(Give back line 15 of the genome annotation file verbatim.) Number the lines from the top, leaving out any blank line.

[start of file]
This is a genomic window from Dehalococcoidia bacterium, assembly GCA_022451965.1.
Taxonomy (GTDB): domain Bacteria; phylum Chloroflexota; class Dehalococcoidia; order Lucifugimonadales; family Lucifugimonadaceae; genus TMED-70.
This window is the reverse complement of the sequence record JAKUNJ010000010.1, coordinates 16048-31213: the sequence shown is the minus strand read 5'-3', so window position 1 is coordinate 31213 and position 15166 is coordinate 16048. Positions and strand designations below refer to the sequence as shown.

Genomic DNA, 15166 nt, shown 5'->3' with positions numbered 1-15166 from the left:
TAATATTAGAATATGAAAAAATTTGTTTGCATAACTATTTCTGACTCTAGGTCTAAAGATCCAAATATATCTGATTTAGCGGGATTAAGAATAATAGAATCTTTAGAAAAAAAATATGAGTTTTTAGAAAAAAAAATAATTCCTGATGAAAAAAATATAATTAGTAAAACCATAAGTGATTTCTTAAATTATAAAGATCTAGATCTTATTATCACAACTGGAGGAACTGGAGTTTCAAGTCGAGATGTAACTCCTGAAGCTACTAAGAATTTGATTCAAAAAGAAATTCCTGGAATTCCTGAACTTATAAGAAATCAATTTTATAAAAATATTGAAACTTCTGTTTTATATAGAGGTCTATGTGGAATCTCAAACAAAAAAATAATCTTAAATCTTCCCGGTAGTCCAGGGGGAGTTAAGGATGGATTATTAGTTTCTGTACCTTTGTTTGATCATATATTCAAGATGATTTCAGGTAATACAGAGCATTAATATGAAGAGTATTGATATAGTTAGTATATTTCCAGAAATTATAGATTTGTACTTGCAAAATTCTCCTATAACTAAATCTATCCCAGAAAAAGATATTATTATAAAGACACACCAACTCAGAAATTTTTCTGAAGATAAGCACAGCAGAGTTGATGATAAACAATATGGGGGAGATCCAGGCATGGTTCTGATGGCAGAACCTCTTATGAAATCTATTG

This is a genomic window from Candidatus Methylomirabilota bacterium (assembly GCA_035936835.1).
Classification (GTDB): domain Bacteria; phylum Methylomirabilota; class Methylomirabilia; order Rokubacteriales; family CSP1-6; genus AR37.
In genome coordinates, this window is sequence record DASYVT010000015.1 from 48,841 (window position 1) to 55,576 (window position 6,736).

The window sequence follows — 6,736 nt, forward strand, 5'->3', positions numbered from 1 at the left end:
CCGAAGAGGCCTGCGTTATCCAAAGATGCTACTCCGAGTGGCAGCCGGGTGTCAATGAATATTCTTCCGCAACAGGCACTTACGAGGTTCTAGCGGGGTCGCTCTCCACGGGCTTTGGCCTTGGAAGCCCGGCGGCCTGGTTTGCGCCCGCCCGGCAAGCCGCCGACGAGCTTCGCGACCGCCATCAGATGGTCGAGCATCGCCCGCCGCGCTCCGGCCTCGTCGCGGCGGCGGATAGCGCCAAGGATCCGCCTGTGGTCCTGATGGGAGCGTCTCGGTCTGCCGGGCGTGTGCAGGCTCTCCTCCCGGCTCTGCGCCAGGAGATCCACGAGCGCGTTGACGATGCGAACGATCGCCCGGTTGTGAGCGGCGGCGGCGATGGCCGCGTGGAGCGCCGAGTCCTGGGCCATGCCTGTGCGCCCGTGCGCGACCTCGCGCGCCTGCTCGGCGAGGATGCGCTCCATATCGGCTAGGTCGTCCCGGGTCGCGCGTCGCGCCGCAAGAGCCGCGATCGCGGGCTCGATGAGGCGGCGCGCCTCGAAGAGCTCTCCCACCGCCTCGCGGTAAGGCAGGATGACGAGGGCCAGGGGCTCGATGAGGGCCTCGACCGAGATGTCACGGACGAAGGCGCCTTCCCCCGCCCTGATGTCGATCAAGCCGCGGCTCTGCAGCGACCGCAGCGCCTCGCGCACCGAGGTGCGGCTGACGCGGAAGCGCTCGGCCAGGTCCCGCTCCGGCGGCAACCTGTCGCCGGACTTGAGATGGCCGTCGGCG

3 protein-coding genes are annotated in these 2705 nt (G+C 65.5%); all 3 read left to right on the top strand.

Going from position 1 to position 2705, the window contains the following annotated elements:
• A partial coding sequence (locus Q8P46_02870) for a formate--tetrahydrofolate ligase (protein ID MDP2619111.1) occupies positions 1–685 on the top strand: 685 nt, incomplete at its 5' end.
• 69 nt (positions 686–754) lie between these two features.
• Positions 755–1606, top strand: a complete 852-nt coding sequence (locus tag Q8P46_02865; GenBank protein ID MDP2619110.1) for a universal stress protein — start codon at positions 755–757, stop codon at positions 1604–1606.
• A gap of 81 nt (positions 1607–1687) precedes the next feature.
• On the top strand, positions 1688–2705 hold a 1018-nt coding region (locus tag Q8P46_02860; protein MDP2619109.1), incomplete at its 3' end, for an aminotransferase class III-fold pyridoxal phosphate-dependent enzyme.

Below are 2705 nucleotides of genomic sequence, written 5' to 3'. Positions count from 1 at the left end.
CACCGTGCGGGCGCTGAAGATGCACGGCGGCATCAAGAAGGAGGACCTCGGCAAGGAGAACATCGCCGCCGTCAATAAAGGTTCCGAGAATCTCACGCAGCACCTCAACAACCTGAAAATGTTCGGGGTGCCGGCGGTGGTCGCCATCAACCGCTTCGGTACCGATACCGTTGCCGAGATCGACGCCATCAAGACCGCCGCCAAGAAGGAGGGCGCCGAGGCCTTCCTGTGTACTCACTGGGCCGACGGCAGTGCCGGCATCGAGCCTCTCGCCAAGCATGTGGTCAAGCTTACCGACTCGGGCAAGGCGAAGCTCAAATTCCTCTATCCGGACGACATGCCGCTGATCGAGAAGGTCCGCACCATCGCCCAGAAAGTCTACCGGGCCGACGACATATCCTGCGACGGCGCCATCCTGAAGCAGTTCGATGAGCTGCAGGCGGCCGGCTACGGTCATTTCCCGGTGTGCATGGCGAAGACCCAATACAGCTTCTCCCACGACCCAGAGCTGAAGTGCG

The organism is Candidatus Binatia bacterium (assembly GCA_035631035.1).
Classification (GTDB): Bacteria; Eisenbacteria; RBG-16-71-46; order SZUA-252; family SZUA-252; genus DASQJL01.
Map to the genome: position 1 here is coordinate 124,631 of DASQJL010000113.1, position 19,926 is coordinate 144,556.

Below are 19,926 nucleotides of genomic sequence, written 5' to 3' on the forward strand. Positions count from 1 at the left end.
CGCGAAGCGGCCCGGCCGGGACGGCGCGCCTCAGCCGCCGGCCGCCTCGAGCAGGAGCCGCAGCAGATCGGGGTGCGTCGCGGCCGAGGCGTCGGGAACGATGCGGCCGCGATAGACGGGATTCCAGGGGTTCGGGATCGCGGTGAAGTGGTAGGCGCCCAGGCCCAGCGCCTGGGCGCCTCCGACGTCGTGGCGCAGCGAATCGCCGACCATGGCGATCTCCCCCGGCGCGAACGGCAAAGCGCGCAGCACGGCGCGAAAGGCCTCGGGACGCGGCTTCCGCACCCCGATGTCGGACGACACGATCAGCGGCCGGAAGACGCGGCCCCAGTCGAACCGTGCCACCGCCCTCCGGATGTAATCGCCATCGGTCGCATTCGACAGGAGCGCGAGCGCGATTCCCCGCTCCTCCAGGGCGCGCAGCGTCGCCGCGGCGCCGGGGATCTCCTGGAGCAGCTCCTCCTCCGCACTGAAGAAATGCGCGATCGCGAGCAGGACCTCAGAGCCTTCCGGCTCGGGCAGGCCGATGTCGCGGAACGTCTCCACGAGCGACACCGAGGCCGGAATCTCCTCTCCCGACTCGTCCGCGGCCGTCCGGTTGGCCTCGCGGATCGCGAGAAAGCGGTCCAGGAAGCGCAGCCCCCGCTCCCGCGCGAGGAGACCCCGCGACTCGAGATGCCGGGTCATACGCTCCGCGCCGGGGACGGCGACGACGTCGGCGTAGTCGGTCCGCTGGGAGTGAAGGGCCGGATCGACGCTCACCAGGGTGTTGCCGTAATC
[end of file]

• Positions 755–1606, top strand: a complete 852-nt coding sequence (locus tag Q8P46_02865; GenBank protein ID MDP2619110.1) for a universal stress protein — start codon at positions 755–757, stop codon at positions 1604–1606.